Interpreting the dream in that way at the time, had I been able to understand it correctly, might have saved me a lot of heartache along the way. I might have been more compassionate with myself. But maybe it’s better that it remained a mystery for so long, and only now gives up its meaning, when I can better understand the reasons for the long, drawn-out process. I’m now much better able to provide the structure and conditions for those flowers to thrive!

Trigger Warning

Alchemy 2This pain has been ramping up, slowly, for a few weeks now. But it’s like boiling a frog: Start him in a pot of cold water and he’ll never notice. Yeah, it’s like that. What I was conscious of, early this month, was an increasing sense of “upset” about the Presidential campaign.

I didn’t see the connection.

On Sunday the 9th, I watched the second presidential debate, even though my intuition told me it wasn’t a good idea. Watching it wouldn’t change things, obviously, and I was already upset. But it’s like gawking at a car wreck—so very hard to look away as you drive past.

Sunday night I went to bed full of the image of Donald Trump lurking behind Hillary Clinton, glaring intensely at her in the most physically threatening manner imaginable. I do not know how she managed to stand there and continue calmly to speak; I was cowering, unable to sit down and watch. Even now, typing this, my heart rate goes up at the memory.

Less than an hour after going to bed, I was awakened by an agonizing jolt to the nerve in my jaw. Then another, and another—the assault continued most of the night, let up for an hour or so, and then resumed as soon as I woke up.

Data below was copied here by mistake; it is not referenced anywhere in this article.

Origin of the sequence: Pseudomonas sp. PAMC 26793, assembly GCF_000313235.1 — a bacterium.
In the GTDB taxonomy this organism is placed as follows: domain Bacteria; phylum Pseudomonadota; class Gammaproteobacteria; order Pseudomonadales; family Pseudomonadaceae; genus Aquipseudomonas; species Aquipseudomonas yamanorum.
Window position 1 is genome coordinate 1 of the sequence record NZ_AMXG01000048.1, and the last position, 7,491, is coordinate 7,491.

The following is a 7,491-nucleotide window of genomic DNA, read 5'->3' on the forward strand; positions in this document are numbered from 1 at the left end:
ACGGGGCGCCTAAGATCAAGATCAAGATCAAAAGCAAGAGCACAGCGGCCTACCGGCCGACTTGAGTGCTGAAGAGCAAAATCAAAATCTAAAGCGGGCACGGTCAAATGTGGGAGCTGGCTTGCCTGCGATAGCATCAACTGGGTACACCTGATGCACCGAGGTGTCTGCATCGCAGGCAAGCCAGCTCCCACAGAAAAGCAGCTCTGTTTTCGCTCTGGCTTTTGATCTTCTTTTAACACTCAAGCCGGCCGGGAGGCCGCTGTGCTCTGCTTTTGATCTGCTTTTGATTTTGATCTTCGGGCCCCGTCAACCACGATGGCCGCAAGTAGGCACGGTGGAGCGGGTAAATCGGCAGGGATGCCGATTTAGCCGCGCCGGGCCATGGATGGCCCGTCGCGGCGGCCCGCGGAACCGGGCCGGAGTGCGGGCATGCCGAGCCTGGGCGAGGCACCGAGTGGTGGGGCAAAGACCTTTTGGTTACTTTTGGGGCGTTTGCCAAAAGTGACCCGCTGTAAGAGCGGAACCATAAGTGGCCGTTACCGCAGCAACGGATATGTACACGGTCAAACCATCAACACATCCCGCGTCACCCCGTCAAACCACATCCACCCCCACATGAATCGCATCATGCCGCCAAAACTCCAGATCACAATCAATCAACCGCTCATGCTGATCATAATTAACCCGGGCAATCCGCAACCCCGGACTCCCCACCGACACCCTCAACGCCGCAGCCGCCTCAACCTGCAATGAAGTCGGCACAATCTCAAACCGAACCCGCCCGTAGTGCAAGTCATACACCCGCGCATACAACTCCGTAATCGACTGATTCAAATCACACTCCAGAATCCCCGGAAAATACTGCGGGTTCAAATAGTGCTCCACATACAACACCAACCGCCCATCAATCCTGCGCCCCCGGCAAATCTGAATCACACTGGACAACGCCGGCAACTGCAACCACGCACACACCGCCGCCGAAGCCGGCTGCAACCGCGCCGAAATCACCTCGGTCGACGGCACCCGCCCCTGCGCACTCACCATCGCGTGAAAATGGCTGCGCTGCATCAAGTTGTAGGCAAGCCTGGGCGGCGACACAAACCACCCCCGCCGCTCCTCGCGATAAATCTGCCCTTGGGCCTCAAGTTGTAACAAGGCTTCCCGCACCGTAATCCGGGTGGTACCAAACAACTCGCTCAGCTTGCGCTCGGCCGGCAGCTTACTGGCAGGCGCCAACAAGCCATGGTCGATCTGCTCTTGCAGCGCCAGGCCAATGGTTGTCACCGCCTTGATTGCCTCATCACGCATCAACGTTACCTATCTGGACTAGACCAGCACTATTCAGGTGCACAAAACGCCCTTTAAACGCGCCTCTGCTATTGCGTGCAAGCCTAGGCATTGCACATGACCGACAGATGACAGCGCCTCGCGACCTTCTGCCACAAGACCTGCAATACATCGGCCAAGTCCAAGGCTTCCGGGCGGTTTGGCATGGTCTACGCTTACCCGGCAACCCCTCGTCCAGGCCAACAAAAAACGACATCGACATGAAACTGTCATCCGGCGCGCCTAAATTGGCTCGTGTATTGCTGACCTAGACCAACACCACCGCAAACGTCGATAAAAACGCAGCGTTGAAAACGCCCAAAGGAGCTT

Nearly two weeks later, the pain has finally relented enough for me to function again, though I’m exhausted and not thinking very clearly. I can speak, cautiously, at least a few words at a time again; I can eat without much pain provided I run everything through a blender and water it down first.

Not fun, folks.

Here’s the interesting part: I am far from the only person suffering in this way at this time. The viciousness, anger, and misogyny of this election campaign has affected many, many of us.

Donald Trump, in that debate setting, in his statements, and in the recordings that have surfaced, displays the kind of physical and emotional threat behavior that so many women have experienced all our lives. Trump embodies the abuser. I’m not going to try to say more about that: Just attempting to describe his behavior, and the effect on my own psyche, raises my heart rate and drives most coherent thought right out of my head. I just want to run somewhere and hide.

Not just me. A therapist friend of mine said, “You wouldn’t believe how many of my clients are reporting having trouble with this!” Clearly, I’m not alone—it’s triggering trauma survivors all over. All over social media, people are posting and tweeting responses.There was even a post in the Washington Times offering suggestions on how to cope.

One brave woman got a million tweets after asking other women to tweet their first sexual assault. “Harrowing” is one of the words she uses to describe the responses. Mine? Minor, by comparison to some, but significant: Fifth grade, one of my male classmates snapped my bra strap. He was followed by a few of his companions. I was afraid to cry for help; the teacher looked away.

“I was afraid to cry for help.” That tells me that it was not, in fact, the first time; just the first time that I can now remember.

I can’t write much more now—I risk the return of the pain, which I can feel lurking in the background. But as the ability to think and understand returns, I’m working on making sense of this. For now, though, let me just post a “dialogue,” facilitated by a shaman friend of mine, from the beginning of this month. I was addressing the pain itself:

Kay to the pain: Why will you not leave?

Pain: I am anger! I am rage!

Kay: You frighten me! How can I help? This anger and rage—it’s hurting me! How can I help?

Pain: Stop! No words! Fire. Tears. No breath. Help me!

Kay: I understand; I hear you. I feel that rage! Is there something I can do to help?

Pain: [Long silence] I’m afraid too.